So where does the sense of vertical come from?

Paul McGowan writes:

We discussed the effects of depth of soundstage, characterized by some as “layered depth” to describe the spacing in the horizontal plane that we hear in our high end audio systems.  I mentioned that there is yet another dimension to the depth aspect of our systems, that of height.

The height of the soundstage is quite evident in many recordings, in particular live indoor recordings give a sense of height that is many times equal to that of width and depth.  But how is this accomplished?  We can easily understand how a stereoscopic image is created in our systems because of the two sound sources: left and right.  Most of us have seen the amazing depth afforded by a 3D stereoscopic viewer – and we understand this happens because of the slight shift in the image perspective between the left eye and the right eye.  Our brains assemble the two differing images into what we perceive as rounded three dimensional objects, based on two slightly different 2D views of a scene.  It isn’t really 3-dimensional it is, as one of my readers suggested yesterday, a pleasing illusion of reality.

However, two discrete left and right sources of sound don’t account for height information, now do they?  They handle width and depth, but since we don’t also have a top and bottom loudspeaker, how in the world can we hear differences in height?  On my system I can easily hear the stepped risers of a choral group and it’s rather obvious that some singers are higher than others – yet there is apparently no information that gives me this sense.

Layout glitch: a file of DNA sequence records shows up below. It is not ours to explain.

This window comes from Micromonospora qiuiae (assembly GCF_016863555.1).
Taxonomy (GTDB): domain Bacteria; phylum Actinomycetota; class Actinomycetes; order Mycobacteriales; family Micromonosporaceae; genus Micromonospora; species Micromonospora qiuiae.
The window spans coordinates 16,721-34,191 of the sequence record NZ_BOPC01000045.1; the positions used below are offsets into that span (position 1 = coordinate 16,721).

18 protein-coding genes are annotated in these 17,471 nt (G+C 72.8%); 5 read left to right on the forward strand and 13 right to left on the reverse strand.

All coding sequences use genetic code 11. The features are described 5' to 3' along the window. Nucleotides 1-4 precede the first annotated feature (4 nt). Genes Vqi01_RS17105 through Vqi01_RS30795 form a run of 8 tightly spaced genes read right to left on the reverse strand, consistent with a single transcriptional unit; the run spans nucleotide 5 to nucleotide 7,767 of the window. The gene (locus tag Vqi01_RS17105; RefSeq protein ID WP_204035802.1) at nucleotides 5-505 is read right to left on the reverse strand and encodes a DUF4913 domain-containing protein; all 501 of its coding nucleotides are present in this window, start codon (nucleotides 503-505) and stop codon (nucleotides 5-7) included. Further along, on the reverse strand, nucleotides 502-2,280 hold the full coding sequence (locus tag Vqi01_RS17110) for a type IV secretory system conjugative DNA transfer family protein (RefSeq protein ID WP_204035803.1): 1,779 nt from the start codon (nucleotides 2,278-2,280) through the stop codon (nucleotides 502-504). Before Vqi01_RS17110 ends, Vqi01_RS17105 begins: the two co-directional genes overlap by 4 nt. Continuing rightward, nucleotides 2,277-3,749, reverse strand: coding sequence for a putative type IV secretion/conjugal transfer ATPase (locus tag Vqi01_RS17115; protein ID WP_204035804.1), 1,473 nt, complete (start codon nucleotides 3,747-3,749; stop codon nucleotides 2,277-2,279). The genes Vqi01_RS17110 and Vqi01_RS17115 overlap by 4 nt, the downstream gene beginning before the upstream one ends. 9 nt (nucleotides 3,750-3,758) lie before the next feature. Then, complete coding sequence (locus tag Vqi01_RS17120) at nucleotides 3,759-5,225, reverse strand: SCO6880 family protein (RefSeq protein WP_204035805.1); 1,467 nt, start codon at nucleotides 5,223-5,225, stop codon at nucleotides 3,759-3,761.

Our unofficial technical editor, Soundminded (aka Mark Fisher), gives us the clues we’re looking for in one of his comments and I find this both illuminating and obvious – although obvious only after you hear the answer:

“So where does the sense of vertical come from? From reflections. We perceive the height of the ceiling just as we perceive the width and depth of a room from reflections.  Without reflections, as sounds come from farther away they don’t sound distant or remote, they just sound fainter. Somewhere in our long ago evolutionary past earlier life forms we came from must have been cave dwellers.”